23Participation and Collaboration Action research is participative, done in collaboration with others.DIAGNOSINGEVALUATINGSPECIFYING LEARNINGTAKING ACTIONACTION PLANNINGThe Institutional Review Board (IRB)Keep it manageable. Keep it in context.
24Writing in Action Research Learning how to usewriting in action researchis essential to learning how todo action research.DIAGNOSINGEVALUATINGSPECIFYING LEARNINGTAKING ACTIONACTION PLANNINGLevin, M. and A. W. Martin The praxis of educating action researchers. Action Research, 5(3):
25Writing in Action Research Writing isa flexible 3-phase processwriting downwriting upconstructing an accountDIAGNOSINGEVALUATINGSPECIFYING LEARNINGTAKING ACTIONACTION PLANNINGHolly, M. L., Writing to Learn: A Process for the Curious in Noftke, S and B. Somekh (eds) The Sage Handbook of Educational Action Research. Thousand Oaks, CA: Sage Publications Ltd.
26Action Research is Data-Driven ExamplesObservationsQuestions in classScores on quizzes, tests, HW, assignmentsMeta-data for computer workStudent Work—unmarkedStudent Work—marked and gradedSurveysDiscussion boardssTeaching journalsAction research journalsStudent learning journalsDIAGNOSINGSPECIFYING LEARNINGEVALUATINGACTION PLANNINGTAKING ACTION
27Descriptive Data Age Gender Earned credit hours GPA Transfer status Demographic DataDescriptive StatisticsAgeGenderEarned credit hoursGPATransfer statusDomestic/InternationalSample sizeCountsMeans, modeStandard deviation, varianceMinimum & maximum value, range
28Characteristics of Qualitative Analysis Qualitative Analyses TechniquesFocus on meanings rather than quantifiable phenomenaCollection of many data on few cases rather than few data on many casesA goal of rich descriptions rather than measurement of specific variablesDocumentation of data and data collection processOrganization of data into conceptsConnection of data to show how one concept may influence anotherEvaluation of alternative explanations, use of disconfirming evidence & search for negative casesExamples of Qualitative Data Analysis MethodsEthnographyNetnographyEthnomethodologyConversation analysisNarrative analysisGrounded theoryQualitative comparativeCase-oriented understanding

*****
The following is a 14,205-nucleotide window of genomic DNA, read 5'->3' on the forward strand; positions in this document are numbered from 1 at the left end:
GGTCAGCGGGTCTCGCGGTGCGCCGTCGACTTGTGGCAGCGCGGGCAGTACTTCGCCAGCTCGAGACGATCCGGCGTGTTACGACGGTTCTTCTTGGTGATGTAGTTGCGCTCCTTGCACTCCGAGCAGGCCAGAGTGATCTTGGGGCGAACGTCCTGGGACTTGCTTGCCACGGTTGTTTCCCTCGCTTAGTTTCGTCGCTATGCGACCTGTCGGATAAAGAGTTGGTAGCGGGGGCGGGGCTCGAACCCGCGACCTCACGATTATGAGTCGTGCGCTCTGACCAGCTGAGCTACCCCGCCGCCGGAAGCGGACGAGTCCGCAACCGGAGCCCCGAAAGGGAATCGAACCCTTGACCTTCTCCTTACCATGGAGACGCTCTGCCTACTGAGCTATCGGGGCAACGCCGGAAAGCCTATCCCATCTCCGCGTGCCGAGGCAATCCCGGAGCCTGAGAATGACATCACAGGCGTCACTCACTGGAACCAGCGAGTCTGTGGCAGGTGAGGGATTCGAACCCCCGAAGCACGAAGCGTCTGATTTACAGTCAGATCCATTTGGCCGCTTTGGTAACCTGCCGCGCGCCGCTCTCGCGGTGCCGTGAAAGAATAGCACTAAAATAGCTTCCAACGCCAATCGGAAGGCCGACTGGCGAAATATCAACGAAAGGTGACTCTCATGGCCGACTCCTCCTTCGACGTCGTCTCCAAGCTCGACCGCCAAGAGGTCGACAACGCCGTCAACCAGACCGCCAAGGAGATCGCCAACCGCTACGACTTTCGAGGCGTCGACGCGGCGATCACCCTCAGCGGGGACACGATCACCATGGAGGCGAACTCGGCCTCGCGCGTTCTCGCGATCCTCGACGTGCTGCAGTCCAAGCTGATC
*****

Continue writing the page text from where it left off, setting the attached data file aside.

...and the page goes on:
29Quantitative Data Analysis Testing DifferencesTesting AssociationNominal DataChi-quared, 2 samples, independentMcNemar, 2 samples, pairedOrdinal DataMann-Whitney, 2 samples, independentWilcoxin, 2 samples, pairedKruskal-Wallis, >than 2 samples, independentFriedman, >than 2 samples, relatedInterval/Ratio DataIndependent t-tests, 2 samples, independentPaired t-tests, 2 samples, pairedANOVA, > than 2 samples, independent or relatedNominal DataChi-squaredOrdinal DataSpearmanInterval/Ratio DataPearsonTypes of Quantitative DataNominal Dataoften frequencies or countse.g. “yes” or “no” responsesOrdinal Dataoften frequencies or countse.g. grades or grade-pointsInterval/Ratio Datausually measured on a continuous or discrete scalee.g. test scores
30Polling Question 3Have you used any data analyses to evaluate data from your classes? If so, which?Analysis of demographic dataDescriptive statisticsInferential statisticsQualitative analysisAll of the aboveNone of the above
31Sharing Your Action Research Revisitingthe flexible 3-phrasewriting processWriting downWriting upConstructing an accountSPECIFYING LEARNINGDIAGNOSINGEVALUATINGACTION PLANNINGTAKING ACTION
32Sharing Your Action Research Constructing an accountA Research ReportFraming (issue identification and context)Choices (rooted in theory)EvaluationEvidence (qualitative as well as quantitative)Criteria (think attestation)Storytelling or ‘Show’ and ‘Tell’Speak from experienceEvocative illustration
33Sharing Your Action Research Regional Meetings The Annual Meeting The Conference on Teaching and Learning (CTLA)American Accounting Association (AAA)Round-TablesPostersPapers
34Sharing Your Action Research Where else can you share your action research?A teaching portfolioDepartment meetingsTeaching retreatsConferences—non-AAAAcademic journals
35What We Covered Today Why Should You Research Your Teaching? Action ResearchSharing Your Action Research
36Polling Question 4 What is stopping you from doing action research? Before today, I didn’t know what action research wasI was never trained to do action researchI don’t have anyone with whom to collaborateI am not sure this will be accepted as research at my institutionNothing! I can’t wait to get started!